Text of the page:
The DaVinci Code as a force for good

Went to see "The DaVinci Code" tonight. I'm the one person left who hasn't read the book, (I did this specially so I could approach the film with an open mind). It is an OK film staring Tom Hanks, his hair (which I think deserves special billing) and Audrey Tatou (who seems to have attended the "Allo Allo" school of acting specially for her part). It was directed by that red headed kid from Happy Days.

I knew something was up when one of the dodgy cardinals turned out to be Dr. Octopus from Spiderman. OK, so he had dropped down to the normal number of limbs but there was no mistaking that leer and wonky accent.  Things got even stranger when the symbol of one of the mysterious sects turned out to be the same as is used by the Boy Scouts in the UK. In fact I remember having a woggle with the same emblem on when I was a kid. If  only I'd known what I was getting into....

Then we were into a maelstrom of double dealing detectives, secret banks, image processed artworks, strange codes, flights across europe and lots of other staples of the adventure movie.  The killer albino monk with a penchant for Mr. Whippy added a certain extra something to the proceedings, although I've been wondering how you fight against someone who enjoys pain as much as he seemed to. Give him a cushion? Perhaps a nice cup of tea? Tricky.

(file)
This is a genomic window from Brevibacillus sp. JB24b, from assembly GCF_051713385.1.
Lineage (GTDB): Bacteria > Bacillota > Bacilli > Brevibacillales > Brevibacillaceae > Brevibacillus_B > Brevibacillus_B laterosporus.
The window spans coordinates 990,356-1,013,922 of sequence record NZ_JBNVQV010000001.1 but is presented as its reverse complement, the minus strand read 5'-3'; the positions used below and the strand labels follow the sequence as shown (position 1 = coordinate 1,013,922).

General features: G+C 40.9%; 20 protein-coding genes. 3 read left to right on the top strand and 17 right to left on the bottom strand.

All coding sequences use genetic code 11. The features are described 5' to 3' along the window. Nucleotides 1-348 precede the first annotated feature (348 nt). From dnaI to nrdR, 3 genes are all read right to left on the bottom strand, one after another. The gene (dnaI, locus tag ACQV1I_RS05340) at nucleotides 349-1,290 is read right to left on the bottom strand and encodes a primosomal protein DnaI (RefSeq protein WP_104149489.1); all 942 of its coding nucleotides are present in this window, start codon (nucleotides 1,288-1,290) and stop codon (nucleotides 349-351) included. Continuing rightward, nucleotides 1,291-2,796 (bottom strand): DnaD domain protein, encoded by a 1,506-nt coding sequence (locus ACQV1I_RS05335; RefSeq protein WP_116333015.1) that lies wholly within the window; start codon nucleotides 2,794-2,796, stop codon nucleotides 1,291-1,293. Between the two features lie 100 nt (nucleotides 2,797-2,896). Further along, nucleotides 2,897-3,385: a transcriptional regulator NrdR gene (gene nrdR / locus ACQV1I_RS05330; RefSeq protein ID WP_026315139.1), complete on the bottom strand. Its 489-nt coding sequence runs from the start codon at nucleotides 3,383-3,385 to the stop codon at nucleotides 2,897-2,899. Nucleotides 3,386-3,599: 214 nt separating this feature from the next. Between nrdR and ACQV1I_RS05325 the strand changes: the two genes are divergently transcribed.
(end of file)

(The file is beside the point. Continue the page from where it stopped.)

Everything moved at breakneck speed, almost in real time. Nobody paused for breath. I only saw them actually eat once, and that was interrupted by a raid by the french police. These people had the stamina of true academics.  Normally there is a lull in the action when you get to know the characters a bit. Not in this film. I don't think that Audrey got to take her coat off at any point.

Even with my lack of foreknowledge spotting the baddie turned out to be even easier than usual. A clue: It isn't Tom. Or Audrey.

There has been a lot of talk in the press about how the underlying tenet of the movie strikes at the very heart of the christian religion. Well, all I can say is that any church that feels under threat from a very implausible story with holes in it through which you could drive a double decker bus with an oil tanker on its roof rack is indeed in trouble.

If you sit through it to the end (and everybody in the packed cinema seemed to manage this) you will find a rather uplifting message concerning the importance of faith above all else.  Which only added value to the experience.